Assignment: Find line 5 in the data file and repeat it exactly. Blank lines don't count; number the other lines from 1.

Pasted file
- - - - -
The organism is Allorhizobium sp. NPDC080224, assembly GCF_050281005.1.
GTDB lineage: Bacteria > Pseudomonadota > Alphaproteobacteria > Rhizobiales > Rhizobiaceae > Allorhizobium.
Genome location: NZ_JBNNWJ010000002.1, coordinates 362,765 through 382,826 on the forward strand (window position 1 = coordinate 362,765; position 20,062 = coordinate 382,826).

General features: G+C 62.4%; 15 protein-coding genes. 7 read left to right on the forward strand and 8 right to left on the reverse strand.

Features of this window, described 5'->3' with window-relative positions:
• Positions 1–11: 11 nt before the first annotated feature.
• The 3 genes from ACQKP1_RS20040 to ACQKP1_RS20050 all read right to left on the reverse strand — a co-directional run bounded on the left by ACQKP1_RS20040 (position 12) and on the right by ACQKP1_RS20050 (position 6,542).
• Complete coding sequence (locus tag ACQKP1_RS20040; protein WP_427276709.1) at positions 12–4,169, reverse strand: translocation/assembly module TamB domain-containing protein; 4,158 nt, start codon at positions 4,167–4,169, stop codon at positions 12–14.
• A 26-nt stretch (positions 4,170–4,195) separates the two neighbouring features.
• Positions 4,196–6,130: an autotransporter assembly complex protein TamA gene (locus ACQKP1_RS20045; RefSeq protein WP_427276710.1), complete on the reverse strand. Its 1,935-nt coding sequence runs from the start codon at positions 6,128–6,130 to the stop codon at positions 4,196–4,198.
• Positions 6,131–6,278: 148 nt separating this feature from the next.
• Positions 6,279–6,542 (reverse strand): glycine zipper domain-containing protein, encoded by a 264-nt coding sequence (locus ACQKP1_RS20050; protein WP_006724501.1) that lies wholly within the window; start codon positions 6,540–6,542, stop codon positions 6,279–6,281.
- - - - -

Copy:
Features of this window, described 5'->3' with window-relative positions: